[BioC] Non linear intensities

Kasper Daniel Hansen khansen at stat.berkeley.edu
Fri Jul 24 01:29:08 CEST 2009

This is well known and is (one of) the reason(s) for the difficulty  
with analyzing microarrays.  Note that if you compute fold change, it  
looks a lot better which is why we use fold change.  Also note that  
normalization (hopefully) will help you a bit.

But in the end there will be genes where the fold change is not great  
either (like 'C" in your example), and you will need to learn how to  
live with it.

There are no great way to correct for it, since the correction  
typically depends on the probe used to measure the signal.  If you had  
the money and ability to generate a sample in which _all_ genes are  
expressed and you then do a dilution experiment you might be able to  
estimate this.  There are attempts at correcting for this  
computationally, but they are typically not very impressive.

For more details, see the 100s of papers on microarray analysis and  
probe effects.


On Jul 23, 2009, at 8:25 , David martin wrote:

> Hello,
> I have a naive question. In my experiment i have computed different  
> standard curves for different genes.
> I have noticed that my data is not following a linear pattern (sorry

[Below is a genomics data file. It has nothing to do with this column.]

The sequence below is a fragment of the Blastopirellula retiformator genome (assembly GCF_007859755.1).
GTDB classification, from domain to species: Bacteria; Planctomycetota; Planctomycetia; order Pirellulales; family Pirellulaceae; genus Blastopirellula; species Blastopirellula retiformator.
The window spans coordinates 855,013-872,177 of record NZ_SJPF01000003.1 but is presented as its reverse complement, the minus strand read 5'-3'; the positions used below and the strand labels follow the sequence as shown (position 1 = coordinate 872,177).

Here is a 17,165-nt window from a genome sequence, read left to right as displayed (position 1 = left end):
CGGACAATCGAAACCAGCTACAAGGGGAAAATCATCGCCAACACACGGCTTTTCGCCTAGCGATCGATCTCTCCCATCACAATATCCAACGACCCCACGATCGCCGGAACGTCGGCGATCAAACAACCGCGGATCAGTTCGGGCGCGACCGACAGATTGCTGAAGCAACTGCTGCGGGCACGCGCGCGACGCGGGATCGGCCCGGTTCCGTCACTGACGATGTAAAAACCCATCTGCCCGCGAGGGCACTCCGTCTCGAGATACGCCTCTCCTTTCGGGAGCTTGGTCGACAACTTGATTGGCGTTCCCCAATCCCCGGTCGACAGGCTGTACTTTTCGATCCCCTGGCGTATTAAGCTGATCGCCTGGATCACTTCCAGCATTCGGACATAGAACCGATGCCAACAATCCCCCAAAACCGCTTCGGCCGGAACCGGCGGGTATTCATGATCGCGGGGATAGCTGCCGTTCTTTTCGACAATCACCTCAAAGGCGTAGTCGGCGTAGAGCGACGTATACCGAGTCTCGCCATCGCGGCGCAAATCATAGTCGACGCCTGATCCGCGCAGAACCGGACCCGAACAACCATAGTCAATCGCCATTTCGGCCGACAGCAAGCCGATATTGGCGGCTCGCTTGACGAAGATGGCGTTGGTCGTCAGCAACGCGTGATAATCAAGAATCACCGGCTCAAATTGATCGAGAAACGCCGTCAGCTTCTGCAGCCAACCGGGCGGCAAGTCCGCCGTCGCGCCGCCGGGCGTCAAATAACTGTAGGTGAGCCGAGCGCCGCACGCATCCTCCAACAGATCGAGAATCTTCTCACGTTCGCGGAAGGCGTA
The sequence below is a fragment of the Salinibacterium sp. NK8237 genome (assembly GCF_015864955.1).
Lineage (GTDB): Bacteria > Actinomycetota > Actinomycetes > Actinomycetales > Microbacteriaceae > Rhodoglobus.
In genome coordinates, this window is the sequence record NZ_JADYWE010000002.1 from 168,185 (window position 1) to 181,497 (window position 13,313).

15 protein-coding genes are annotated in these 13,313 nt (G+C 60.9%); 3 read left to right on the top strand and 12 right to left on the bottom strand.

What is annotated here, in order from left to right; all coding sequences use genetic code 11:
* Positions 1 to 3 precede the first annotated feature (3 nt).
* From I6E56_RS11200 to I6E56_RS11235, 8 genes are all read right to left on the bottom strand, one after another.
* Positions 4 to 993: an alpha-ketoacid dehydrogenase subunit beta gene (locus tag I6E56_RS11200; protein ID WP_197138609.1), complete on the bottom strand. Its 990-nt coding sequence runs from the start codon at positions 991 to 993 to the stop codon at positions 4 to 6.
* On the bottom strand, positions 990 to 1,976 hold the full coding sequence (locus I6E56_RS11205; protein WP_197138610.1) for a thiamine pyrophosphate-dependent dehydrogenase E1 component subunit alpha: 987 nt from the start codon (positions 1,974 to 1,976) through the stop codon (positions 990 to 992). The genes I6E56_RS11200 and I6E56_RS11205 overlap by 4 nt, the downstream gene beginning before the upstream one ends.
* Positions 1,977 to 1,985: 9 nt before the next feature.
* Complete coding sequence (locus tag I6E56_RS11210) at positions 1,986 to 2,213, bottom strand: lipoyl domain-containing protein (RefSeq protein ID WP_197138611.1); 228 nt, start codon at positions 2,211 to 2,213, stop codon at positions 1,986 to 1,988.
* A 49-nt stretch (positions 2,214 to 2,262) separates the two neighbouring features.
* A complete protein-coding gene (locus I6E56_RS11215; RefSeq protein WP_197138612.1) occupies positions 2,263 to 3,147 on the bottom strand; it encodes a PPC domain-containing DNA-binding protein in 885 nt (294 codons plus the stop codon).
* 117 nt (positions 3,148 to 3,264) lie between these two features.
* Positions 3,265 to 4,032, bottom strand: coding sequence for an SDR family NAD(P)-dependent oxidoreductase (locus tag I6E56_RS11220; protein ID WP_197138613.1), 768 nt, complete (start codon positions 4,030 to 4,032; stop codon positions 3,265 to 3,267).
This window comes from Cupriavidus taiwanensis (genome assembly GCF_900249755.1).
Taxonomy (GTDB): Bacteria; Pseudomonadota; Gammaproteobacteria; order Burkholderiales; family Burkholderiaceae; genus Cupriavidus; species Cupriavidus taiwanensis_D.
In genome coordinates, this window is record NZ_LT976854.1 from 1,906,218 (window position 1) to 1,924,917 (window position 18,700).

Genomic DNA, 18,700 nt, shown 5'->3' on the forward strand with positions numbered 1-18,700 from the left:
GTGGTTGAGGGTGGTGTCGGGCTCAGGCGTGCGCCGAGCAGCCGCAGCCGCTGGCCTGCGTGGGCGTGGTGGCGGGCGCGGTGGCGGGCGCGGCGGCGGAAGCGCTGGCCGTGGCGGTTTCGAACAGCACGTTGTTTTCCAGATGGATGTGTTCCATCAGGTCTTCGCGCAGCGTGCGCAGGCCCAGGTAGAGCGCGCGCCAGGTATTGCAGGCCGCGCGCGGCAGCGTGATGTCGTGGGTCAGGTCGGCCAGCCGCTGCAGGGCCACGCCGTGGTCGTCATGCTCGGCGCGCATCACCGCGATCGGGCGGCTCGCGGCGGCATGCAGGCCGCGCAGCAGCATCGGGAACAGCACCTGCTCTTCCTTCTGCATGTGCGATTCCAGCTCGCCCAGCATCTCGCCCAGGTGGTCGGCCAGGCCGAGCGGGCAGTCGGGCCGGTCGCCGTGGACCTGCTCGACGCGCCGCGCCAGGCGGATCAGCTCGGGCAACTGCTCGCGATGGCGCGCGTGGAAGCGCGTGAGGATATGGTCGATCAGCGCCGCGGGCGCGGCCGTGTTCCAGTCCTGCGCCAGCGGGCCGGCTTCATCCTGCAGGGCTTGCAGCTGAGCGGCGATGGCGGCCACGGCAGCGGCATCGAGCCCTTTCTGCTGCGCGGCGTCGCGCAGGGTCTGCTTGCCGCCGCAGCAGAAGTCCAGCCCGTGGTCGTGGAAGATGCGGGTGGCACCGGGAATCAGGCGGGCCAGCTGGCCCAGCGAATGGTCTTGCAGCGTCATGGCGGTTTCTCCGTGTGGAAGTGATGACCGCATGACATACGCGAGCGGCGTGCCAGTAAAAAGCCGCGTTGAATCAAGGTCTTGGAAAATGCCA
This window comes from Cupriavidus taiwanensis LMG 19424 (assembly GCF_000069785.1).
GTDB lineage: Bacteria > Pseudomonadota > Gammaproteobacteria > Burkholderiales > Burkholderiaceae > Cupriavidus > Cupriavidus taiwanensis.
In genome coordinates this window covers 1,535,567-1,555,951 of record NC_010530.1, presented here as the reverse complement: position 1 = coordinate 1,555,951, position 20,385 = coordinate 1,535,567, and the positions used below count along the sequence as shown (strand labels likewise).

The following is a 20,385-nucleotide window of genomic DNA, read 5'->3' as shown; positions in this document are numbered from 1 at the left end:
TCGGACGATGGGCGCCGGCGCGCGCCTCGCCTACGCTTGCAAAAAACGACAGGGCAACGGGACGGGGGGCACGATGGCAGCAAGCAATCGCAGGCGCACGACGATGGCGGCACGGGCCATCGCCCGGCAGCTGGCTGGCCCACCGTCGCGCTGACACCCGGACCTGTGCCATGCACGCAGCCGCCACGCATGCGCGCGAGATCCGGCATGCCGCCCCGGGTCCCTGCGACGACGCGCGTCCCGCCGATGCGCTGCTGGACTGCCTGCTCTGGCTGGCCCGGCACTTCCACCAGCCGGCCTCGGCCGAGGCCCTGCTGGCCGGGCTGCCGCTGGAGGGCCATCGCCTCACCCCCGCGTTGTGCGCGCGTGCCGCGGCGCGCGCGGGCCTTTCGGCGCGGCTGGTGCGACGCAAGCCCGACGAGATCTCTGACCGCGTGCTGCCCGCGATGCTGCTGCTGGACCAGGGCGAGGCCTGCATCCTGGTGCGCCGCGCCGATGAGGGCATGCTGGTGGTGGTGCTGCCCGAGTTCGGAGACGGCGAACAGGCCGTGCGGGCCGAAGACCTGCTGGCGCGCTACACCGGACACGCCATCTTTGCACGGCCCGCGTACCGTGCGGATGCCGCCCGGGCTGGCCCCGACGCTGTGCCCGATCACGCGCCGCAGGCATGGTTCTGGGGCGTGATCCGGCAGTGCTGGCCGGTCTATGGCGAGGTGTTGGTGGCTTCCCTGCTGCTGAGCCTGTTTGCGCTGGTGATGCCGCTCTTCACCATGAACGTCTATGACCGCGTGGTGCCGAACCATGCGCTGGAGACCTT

> i'm not statistician so don't know if this is the word).
> For e.g
> GENES	[1µg]	[2µg] [5µg] [10µg]
> gene A	500	800	1800	3500
> gene B	450	650	1700	3400
> gene C	200	300	600	1300
> As you can see the intensities are not as I would expect (there is  
> no linear intensity based on the concentration); Since my data shows  
> that there is a bias i would like to correct the data and adjust  
> according.
> For instance, i think there might be a coeffecient, which based on  
> the intensitiy would help to correct the intenstities. At the end if  
> for a gene X i find an intensity of 500 i could assume that it  
> should higher than that to have a 2 fold change and that it should  
> probably be somewhere around 1000.
> Thanks for your help ??
> thanks for your help.
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